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Executive Summary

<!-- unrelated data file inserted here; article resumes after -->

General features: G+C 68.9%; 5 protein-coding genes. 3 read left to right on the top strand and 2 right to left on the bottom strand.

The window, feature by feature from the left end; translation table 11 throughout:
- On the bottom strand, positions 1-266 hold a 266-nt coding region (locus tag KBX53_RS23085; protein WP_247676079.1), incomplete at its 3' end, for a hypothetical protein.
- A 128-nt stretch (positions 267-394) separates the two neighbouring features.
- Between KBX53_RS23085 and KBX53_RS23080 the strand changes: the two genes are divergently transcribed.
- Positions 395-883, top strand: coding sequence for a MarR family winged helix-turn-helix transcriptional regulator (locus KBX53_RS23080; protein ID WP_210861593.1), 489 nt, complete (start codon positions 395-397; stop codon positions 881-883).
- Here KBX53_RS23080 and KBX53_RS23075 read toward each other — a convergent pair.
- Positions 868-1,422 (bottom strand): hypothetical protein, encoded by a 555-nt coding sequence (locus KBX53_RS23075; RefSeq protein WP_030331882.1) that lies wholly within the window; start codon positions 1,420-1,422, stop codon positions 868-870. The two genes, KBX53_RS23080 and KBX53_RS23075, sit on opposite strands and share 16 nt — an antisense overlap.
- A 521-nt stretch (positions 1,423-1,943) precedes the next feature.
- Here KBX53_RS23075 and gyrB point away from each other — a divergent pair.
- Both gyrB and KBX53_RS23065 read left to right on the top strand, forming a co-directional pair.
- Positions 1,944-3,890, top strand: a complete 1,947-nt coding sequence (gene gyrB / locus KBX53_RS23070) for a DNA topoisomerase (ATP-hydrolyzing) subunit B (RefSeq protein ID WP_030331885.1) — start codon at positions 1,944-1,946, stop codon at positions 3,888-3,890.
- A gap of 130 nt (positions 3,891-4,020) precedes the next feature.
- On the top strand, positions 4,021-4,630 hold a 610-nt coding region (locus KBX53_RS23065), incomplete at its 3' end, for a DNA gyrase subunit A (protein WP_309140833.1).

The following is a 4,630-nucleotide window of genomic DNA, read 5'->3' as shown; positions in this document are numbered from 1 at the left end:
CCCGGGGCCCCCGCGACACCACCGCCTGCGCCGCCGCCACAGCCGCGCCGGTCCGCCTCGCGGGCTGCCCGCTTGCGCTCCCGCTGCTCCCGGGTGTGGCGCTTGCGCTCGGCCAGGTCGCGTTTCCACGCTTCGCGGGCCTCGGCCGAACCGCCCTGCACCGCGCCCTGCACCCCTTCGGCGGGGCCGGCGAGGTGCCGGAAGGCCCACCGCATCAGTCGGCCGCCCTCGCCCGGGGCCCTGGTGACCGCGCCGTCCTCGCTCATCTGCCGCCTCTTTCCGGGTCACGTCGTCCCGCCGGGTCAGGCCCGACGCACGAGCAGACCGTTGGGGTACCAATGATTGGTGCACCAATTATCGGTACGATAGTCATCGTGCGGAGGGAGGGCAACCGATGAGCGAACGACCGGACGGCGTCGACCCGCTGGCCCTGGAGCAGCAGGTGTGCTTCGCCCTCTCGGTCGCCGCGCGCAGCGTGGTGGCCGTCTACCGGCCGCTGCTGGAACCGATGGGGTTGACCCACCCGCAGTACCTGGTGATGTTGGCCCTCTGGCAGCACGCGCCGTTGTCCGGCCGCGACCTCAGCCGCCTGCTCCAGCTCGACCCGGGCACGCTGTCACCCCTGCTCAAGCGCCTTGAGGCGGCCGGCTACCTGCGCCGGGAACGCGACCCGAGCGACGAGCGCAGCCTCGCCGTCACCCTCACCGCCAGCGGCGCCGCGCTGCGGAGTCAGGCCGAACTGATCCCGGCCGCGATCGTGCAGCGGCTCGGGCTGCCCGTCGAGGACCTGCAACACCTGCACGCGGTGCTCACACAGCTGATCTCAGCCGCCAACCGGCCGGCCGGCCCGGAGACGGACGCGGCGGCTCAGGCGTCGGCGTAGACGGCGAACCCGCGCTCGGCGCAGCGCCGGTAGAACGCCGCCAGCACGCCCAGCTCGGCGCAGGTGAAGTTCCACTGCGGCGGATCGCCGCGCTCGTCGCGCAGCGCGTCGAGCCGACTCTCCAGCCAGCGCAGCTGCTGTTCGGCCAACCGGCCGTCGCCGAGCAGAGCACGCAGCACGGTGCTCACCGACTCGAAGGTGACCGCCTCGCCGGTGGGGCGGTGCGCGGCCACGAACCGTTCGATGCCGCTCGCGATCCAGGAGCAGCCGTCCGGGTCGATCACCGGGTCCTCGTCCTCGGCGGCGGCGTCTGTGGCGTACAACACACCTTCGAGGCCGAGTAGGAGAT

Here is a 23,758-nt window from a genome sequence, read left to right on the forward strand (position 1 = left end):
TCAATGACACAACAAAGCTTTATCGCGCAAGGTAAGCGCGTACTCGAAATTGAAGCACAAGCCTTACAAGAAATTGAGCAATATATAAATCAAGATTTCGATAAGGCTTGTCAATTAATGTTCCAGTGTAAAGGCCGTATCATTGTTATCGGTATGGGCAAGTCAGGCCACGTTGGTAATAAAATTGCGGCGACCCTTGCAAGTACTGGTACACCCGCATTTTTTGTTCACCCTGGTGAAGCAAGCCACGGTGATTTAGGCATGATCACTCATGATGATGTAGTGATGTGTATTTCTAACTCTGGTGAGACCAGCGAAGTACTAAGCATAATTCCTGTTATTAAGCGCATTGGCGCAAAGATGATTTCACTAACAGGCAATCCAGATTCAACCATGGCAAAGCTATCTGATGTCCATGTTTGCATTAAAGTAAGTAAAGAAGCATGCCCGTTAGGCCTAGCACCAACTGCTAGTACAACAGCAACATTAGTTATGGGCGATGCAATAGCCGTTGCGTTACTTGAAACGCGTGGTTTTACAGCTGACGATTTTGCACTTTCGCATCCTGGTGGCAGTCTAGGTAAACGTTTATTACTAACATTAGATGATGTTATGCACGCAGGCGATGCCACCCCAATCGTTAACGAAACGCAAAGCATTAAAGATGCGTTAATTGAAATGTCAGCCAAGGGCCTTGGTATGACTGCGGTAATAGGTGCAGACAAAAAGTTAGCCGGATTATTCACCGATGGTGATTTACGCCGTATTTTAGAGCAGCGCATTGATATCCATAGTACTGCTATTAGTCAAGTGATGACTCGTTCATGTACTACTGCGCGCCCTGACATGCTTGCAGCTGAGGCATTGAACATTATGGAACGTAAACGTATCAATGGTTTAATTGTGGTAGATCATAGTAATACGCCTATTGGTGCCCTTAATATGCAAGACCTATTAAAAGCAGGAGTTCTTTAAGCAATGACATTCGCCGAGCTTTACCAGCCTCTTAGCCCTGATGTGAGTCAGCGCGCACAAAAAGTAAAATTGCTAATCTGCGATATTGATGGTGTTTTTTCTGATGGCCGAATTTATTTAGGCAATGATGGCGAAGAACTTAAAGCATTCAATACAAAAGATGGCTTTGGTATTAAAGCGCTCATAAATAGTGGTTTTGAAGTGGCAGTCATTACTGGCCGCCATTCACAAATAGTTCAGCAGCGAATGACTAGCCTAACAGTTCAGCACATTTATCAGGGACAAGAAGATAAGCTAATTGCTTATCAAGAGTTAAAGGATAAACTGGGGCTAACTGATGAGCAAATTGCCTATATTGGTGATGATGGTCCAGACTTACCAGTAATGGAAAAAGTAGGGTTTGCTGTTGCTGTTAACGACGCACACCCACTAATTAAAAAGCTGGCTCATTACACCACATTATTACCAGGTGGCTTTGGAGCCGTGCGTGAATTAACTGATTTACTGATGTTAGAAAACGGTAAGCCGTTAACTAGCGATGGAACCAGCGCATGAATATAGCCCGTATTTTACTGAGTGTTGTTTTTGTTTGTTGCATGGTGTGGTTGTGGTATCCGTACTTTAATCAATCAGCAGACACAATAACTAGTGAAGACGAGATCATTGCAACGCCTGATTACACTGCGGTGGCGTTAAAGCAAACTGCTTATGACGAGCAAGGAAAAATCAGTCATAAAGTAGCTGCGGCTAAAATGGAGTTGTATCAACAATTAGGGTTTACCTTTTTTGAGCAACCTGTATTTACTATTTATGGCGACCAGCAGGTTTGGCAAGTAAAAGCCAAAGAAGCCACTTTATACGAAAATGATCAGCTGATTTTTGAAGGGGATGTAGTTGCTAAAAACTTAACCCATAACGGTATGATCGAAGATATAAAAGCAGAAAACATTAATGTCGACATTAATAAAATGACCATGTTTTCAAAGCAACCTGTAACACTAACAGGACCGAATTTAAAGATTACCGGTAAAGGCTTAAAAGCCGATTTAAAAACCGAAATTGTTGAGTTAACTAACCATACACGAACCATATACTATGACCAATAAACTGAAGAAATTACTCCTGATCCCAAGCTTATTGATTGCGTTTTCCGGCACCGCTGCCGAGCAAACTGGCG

FDA Commissioner Young has two pending decisions in his four-week lame-duck period at the agency that could solidify his reputation from five years at FDA as the first biotech commissioner of the agency. Both decisions -- one a product approval decision (the Chugai/Upjohn Marogen application) and one a regulation proposal (the orphan drug regs) -- deal with the thorny issue of product differentiation and exclusive license positions in the biotech drug business. The two issues appear ripe and could be a tempting policy legacy for Young away from the generic drug industry and ANDA scandals that have blemished his last year-and-a-half at the agency. HHS announced Nov. 13 that Young will be moving upstairs in the department hierarchy. Effective Dec. 18, Young is being reassigned to a staff position as a deputy assistant secretary for health reporting to Assistant Secretary for Health James Mason. "Dr. Young will provide coordination for the development and utilization of technology," a Nov. 13 press release explains. He will be responsible for coordinating functions of "biotechnology, nutrition and food safety, and for physical science within the Public Health Service." HHS also said that Young will study "technological developments that can be expected to impact on the nation's health care system." When he originally joined the Reagan Administration in July 1984, Young was believed to be interested in an eventual step-up in the HHS hierarchy. However, at the time of the Reagan-Bush transition, Young favored staying in the FDA post for its visibility and public impact. The decision for Young to move was announced one week after the commissioner represented the agency in discussions about European Community approvals. First word of his change in positions was publicized early on Monday, Nov. 13. One of the leading candidates to replace Young in the interim, Scripps Clinic President Charles Edwards, was in Washington by mid-week to discuss the position on Capitol Hill and with the D.C. health establishment (see related story next page). The key factor in the timing of the decision was almost certainly the Nov. 17 session in the generic drug investigations scheduled before Chairman Dingell's (D-Mich.) House Energy & Commerce Oversight Subcommittee. By announcing Young's lame-duck status, HHS took some of the remaining fervor out of the generic hearings. The Dingell subcommittee promises to continue the investigations, but it will be difficult to try to tie a new commissioner to situations that happened on a different commissioner's watch. Dingell downplayed the importance of losing Young as a scapegoat for his hearings with a statement blaming the agency's problems on the deregulatory and budget-cutting philosophies of the Bush and Reagan Administrations. Commissioner Young "had the misfortune," Dingell declared, "to preside at FDA during a time when it was virtually guaranteed that rogues and knaves would prosper, and honest people would face great difficulties." Young's "intentions were good and he did his best when problems were brought to light"; however, "he was handicapped by both the budgets and attitudes of an administration that let the agency go to seed." Young was actually appearing to do well at weathering the generics scandal; it already seemed to have spent some of its headline appeal. However, the weight of two other issues may have helped to force the necessity of a change. One issue is the possibility of similar medical device approval inquiries arising from a series of hearings on medical device malfunctions starting up again in Chairman Waxman's (D-Calif.) House Energy & Commerce Health Subcommittee. The other is the lingering issue of Young's much-publicized ban on Chilean fruits. A replacement for Young at this point also makes sense as a legislative strategy. Young had already committed himself to efforts to seek more retribution from ANDA offenders. That position, necessary to mollify the investigatory phase of the scandal, may not have been a comfortable posture for HHS going into a period of possible legislative wrangling with the Dingell committee next year over changes to the FD&C Act. The pending biotechnology decisions could help to cement Young's reputation and counter-balance the public image created by the generic scandals. Even without any final actions in the biotech area, Young can point to FDA's ability to keep up with new products from that area as a significant feature of his tenure at the agency. Young's most important legacy to FDA appears to be the agency's willingness under his guidance to adopt expedient solutions and not view FDA procedures as inviolate. As a commissioner, Young was skillful at absorbing criticism and responding to attacks. The several different -- and sometimes overlapping -- changes to the IND/NDA process that he championed to respond to the vocal AIDS lobby indicate an unusual willingness to tinker with entrenched FDA processes. It is ironic that he was berated by the AIDS activists while effecting substantial changes in the system. In a comment on Young's reassignment, the Pharmaceutical Manufacturers Association praised Young's openness to "experimentation." PMA also praised Young for his receptiveness to comments from outside the agency. FDA "became more open to communications and ideas from its many constituencies." He appeared to thrive on the heavy public demands of the FDA job and rarely shied away from a meeting with critics or supporters. His relish for the politics of the FDA office was perhaps most evident in his international duties as the U.S. representative to the World Health Assembly. His assiduous efforts with that group helped fend off the pharmaceutical marketing code proposal at mid-decade. Young's tenure also will be remembered for the large drug approval totals during his first years at the agency, peaking with 30 new chemical entity approvals in calendar 1985. Republican Sen. Hatch (Utah) commended Young for his efforts to get FDA more resources. "Frank Young has been the principal advocate for improving the FDA, for consolidating the buildings and obtaining state of the art equipment," Hatch said in a Nov. 13 statement.(ITEM 190)Picture, no caption Chart omitted.